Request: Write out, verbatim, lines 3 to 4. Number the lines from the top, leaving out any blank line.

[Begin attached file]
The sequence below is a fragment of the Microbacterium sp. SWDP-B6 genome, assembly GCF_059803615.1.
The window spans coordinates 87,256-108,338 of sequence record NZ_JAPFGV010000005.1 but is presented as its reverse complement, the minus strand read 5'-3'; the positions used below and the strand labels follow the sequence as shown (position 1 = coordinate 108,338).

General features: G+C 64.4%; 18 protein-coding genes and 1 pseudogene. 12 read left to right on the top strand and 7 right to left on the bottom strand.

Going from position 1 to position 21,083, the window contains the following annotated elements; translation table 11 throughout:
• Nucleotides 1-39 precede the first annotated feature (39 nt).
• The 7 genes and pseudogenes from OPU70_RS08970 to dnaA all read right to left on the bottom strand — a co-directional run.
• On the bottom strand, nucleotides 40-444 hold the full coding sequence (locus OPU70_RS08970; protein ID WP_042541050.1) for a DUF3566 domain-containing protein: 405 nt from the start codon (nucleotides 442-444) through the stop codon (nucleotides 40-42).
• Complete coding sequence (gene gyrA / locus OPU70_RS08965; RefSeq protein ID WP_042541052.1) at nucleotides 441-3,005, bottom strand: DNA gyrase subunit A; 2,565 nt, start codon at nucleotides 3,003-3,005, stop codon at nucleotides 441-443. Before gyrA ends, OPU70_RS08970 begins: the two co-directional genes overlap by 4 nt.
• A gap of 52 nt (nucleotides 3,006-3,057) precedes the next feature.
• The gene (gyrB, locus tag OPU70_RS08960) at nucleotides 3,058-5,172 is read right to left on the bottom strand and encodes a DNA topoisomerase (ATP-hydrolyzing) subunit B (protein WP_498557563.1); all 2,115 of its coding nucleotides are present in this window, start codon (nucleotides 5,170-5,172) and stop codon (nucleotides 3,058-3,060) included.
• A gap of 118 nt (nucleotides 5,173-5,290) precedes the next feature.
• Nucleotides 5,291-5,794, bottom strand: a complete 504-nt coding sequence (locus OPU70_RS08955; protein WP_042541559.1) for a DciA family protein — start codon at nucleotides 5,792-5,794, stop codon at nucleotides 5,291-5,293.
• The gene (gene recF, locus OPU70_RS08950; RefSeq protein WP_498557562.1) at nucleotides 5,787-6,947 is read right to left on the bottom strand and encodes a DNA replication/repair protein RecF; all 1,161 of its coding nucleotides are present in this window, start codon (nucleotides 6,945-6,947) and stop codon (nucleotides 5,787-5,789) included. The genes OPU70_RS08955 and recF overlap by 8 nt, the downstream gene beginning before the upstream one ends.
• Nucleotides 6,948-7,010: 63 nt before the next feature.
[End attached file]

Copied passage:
General features: G+C 64.4%; 18 protein-coding genes and 1 pseudogene. 12 read left to right on the top strand and 7 right to left on the bottom strand.

Going from position 1 to position 21,083, the window contains the following annotated elements; translation table 11 throughout: